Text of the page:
The High Court of New Zealand has handed down its judgment in the defamation proceedings brought by CPA Australia against the New Zealand Institute of Chartered Accountants, which now forms part of Chartered Accountants Australia and New Zealand (CAANZ).
CPA Australia alleged that on a number of occasions between 2011 and 2013, NZICA overstepped the appropriate boundaries of rivalry between the designations, with actions covering statements in flyers, advertisements, news articles and at industry events which were defamatory and in breach of the NZ Fair Trading Act 1986.
In the judgment, released last week, Justice Robert Dobson found that “some aspects of the May 2011 flyer were misleading” because NZICA misrepresented information in purporting to compare the earnings of CPA members with the earnings of chartered accountants in New Zealand, and that it had published “a pattern of adverse comparisons that portrayed CPAA in a misleadingly inferior light”.
Justice Dobson also found that CPA Australia “made out elements of actionable defamation” in relation to comments made at the industry events. He found that CPA Australia’s “complaints were understandable”.
Ultimately, however, Justice Dobson found that NZICA had been successful in its defence, both against allegations made by CPA Australia of defamation and in relation to any breach of the Fair Trading Act. Accordingly, the relief sought by CPA Australia – a declaration of defamation and monetary damages – was denied.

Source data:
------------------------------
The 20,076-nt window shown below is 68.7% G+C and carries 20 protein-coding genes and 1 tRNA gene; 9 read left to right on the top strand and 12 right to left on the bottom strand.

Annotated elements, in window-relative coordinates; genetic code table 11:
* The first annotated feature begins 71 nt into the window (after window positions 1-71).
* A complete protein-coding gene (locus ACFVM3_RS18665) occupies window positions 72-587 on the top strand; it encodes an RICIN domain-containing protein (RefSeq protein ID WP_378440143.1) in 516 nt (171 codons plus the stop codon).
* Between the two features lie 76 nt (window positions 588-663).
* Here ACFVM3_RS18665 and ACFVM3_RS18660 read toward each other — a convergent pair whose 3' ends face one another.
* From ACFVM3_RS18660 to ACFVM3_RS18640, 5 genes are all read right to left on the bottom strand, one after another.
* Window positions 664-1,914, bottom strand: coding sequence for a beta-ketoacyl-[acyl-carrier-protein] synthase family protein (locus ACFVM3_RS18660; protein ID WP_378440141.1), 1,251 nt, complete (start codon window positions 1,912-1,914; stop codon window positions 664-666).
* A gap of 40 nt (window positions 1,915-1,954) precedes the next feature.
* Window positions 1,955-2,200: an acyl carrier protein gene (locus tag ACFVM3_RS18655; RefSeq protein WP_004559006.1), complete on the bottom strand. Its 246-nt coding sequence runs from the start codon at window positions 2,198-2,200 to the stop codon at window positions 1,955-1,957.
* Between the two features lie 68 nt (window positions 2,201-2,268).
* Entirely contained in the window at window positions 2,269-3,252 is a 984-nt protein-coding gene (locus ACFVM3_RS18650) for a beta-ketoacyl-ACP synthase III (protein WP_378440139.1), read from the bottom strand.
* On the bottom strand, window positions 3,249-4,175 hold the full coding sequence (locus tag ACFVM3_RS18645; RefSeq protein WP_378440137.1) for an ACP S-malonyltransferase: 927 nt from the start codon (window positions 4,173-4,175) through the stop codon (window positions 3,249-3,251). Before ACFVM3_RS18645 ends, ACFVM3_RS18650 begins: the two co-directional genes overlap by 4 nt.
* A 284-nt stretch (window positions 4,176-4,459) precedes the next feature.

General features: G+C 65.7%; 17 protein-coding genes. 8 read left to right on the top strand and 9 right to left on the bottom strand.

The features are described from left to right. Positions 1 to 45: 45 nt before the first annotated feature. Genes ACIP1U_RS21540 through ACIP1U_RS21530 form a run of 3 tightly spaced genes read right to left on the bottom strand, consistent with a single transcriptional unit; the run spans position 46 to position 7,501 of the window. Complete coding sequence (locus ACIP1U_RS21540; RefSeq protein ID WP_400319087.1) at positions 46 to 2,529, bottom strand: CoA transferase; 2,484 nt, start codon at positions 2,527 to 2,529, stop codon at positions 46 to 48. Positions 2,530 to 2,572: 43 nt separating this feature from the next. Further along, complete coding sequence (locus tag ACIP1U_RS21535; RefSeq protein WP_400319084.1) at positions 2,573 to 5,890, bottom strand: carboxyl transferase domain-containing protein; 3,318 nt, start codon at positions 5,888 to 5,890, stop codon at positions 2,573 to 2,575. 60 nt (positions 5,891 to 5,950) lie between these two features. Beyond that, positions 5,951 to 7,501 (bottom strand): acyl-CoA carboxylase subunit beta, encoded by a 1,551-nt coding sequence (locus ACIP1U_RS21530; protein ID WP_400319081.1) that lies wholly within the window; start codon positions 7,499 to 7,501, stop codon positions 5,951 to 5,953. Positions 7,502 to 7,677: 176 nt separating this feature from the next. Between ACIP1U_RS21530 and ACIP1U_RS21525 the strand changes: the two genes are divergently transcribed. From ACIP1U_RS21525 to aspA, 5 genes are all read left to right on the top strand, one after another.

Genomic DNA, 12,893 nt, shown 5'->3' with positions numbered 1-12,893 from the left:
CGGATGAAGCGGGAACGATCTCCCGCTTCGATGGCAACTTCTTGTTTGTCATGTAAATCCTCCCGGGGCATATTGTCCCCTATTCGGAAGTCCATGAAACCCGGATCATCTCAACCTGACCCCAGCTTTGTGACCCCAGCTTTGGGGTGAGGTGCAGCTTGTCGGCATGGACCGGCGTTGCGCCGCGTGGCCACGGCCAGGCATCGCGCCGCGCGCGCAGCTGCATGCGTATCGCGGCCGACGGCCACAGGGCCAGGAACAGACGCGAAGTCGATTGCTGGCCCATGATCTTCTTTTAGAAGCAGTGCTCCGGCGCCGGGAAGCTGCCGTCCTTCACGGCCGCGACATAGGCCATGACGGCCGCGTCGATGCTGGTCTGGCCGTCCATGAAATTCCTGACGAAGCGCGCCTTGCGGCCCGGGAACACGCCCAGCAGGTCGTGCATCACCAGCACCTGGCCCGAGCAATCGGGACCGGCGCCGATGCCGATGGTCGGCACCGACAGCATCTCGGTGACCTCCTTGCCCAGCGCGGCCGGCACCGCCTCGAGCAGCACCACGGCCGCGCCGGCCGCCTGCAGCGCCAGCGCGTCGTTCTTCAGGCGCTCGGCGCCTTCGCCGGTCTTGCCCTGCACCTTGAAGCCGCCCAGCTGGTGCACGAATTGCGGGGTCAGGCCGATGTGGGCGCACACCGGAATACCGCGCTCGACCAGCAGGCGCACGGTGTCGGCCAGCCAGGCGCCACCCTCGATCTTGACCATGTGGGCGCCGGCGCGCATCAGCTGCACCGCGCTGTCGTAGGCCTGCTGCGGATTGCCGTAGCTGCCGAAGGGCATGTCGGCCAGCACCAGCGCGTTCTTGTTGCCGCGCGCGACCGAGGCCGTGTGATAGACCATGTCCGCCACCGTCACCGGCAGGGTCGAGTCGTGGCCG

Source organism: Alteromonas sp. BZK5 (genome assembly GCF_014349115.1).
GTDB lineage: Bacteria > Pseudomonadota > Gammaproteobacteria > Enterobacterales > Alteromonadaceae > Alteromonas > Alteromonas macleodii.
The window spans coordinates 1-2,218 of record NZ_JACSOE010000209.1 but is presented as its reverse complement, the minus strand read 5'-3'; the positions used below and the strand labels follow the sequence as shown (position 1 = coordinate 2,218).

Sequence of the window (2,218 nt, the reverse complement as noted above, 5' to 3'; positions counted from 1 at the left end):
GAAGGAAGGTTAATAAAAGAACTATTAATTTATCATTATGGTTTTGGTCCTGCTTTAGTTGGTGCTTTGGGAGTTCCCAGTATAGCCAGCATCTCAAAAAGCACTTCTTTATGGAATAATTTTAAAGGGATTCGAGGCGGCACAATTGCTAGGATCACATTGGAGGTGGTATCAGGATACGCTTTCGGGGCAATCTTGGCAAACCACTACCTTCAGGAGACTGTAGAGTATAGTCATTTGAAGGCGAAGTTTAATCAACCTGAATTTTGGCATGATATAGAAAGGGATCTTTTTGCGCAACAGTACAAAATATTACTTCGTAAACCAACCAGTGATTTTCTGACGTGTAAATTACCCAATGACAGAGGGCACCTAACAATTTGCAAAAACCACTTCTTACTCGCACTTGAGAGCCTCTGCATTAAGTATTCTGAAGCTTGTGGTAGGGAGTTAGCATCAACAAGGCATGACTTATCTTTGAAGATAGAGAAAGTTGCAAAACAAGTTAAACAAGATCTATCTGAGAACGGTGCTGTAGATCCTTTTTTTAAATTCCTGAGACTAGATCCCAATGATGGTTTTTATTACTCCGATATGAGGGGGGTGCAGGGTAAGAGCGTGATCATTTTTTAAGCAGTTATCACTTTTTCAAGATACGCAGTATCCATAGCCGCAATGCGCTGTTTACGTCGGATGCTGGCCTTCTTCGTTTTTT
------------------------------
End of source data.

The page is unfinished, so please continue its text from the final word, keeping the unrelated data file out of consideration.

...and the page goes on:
Lee White, CEO of CAANZ, said he was happy with the result: “We are pleased that our defence was successful. We are keen to continue our focus on the work of the new organisation and will continue to support our team and our members as we move into exciting times for the Chartered Accounting profession,” he said.
Despite the judge awarding no penalties, CPA Australia's CEO, Alex Malley, said he was pleased by the judge’s findings.
“We believe Justice Dobson’s findings that NZICA defamed CPA Australia and breached provisions of the Fair Trading Act are a vindication of the action we have taken on behalf of our members,” Mr Malley said.
“We commenced these proceedings as a last resort, and only after all attempts to resolve the matter outside these proceedings had been exhausted.
“First and foremost we were acting as a matter of principle to defend the integrity of the CPA designation, and of the profession more generally,” Mr Malley said.
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